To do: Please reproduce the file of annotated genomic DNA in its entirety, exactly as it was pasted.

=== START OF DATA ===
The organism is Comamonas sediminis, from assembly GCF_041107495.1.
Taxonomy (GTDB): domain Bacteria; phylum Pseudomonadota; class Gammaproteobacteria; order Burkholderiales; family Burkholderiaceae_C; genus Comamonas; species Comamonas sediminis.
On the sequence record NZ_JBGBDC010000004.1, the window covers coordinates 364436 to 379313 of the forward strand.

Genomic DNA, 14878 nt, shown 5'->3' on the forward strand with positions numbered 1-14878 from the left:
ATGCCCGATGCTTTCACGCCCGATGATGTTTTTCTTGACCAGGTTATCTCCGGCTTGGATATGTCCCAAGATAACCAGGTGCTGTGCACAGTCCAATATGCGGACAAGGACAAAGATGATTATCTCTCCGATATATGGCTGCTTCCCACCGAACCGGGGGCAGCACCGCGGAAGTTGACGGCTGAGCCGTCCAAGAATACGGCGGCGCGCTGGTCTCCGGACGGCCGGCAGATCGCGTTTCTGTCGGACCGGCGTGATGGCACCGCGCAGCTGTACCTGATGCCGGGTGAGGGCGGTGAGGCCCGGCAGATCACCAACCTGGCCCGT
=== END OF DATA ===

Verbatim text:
The organism is Comamonas sediminis, from assembly GCF_041107495.1.
Taxonomy (GTDB): domain Bacteria; phylum Pseudomonadota; class Gammaproteobacteria; order Burkholderiales; family Burkholderiaceae_C; genus Comamonas; species Comamonas sediminis.
On the sequence record NZ_JBGBDC010000004.1, the window covers coordinates 364436 to 379313 of the forward strand.

Genomic DNA, 14878 nt, shown 5'->3' on the forward strand with positions numbered 1-14878 from the left:
ATGCCCGATGCTTTCACGCCCGATGATGTTTTTCTTGACCAGGTTATCTCCGGCTTGGATATGTCCCAAGATAACCAGGTGCTGTGCACAGTCCAATATGCGGACAAGGACAAAGATGATTATCTCTCCGATATATGGCTGCTTCCCACCGAACCGGGGGCAGCACCGCGGAAGTTGACGGCTGAGCCGTCCAAGAATACGGCGGCGCGCTGGTCTCCGGACGGCCGGCAGATCGCGTTTCTGTCGGACCGGCGTGATGGCACCGCGCAGCTGTACCTGATGCCGGGTGAGGGCGGTGAGGCCCGGCAGATCACCAACCTGGCCCGT